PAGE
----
4 reasons why you should disregard the latest tax report from the Oregon big business lobby

Commentary Photo by Frank Gruber, flickr.com

Photo by Frank Gruber, flickr.com

So massive are the property tax breaks that Intel enjoys in Oregon that no school district in the nation lost more money to tax abatements than the Hillsboro school district, The Oregonian reported a couple of years back. On top of that, when you add up all income taxes paid by Intel across all states, its effective tax rate hovered just above zero for several years running.

Intel is not alone, of course; corporate tax avoidance is rampant. Yet the big business lobby in Oregon that counts Intel as one of its Board members, Oregon Business & Industry (OBI), would have you believe that Oregon’s business taxes are too high. A report by OBI argues that recent changes at both the state and local level have pushed Oregon’s “Total Effective Business Tax Rate” — defined as the ratio of total business taxes compared to the size of Oregon’s economy — from below the U.S. average to above average. OBI presented its report to a committee of the Oregon Senate last week, and will present to a committee of the Oregon House this Friday.

At a time when Oregon needs to invest more resources to improve the lives of all Oregonians, the OBI report seems like an attempt to deter any efforts to require big corporations and rich business owners to contribute more to the common good. Here are four reasons why you should disregard the OBI report.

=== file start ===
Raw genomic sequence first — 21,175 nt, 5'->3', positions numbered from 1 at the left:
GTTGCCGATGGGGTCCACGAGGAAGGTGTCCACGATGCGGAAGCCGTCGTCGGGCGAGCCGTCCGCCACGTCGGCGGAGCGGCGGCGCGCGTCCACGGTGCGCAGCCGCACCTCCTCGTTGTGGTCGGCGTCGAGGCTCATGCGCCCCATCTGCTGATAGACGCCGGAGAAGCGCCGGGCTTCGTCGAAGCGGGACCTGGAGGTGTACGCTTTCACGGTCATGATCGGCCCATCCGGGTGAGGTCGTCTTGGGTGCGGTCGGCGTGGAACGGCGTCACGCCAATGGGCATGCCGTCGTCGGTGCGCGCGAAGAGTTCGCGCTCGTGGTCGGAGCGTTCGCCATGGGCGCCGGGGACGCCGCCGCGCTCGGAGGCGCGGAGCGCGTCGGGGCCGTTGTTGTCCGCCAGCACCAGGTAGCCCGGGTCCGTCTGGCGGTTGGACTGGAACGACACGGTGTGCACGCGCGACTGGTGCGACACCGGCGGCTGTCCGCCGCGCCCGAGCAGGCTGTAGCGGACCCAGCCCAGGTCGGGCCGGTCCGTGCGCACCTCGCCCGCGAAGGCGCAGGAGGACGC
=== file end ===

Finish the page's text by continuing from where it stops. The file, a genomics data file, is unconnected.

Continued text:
1. OBI ignores what Oregonians and businesses get from the revenue raised from business taxes

An educated, healthy workforce. A transportation infrastructure to carry goods to customers and from factories. A court system that resolves business disputes. The tax system, including business taxes, pays for the many public services that create quality of life for all Oregonians. Some of these services directly benefit businesses, while others strengthen the state’s economy, allowing businesses to flourish.

The OBI report says not a word about the benefits that come from public investments. For instance, all of the revenue generated by the newly established Corporate Activity Tax — the largest tax change for businesses cited in the report — is dedicated to Oregon K-12 schools and preschools. This investment in education not only benefits Oregon’s children, it leads a more productive and skilled workforce in the years to come.

Ultimately, a race-to-the-bottom logic underlies the OBI report. The report equates “competitiveness” to low taxes on businesses: the more a state shrinks business taxes, the better the state ranks. So, the better a state appears under this formula, the fewer resources it has to invest in schools and other essential services, unless families are taxed to make up the difference. That’s a race to the bottom — to a bleak future.

2. The report ignores the long-term decline of big business taxation

The report ignores the ways overall business taxation in Oregon has declined over the decades — the result of corporations and special interests gaming the tax system.

The share of Oregon income taxes paid by C-corporations, those that pay income tax at the corporate entity level, is a fraction of what it used to be. This is also the case nationally. Much of this is the result of corporations artificially shifting profits to offshore tax havens and convincing Congress and the Oregon legislature to award them new tax loopholes and subsidies.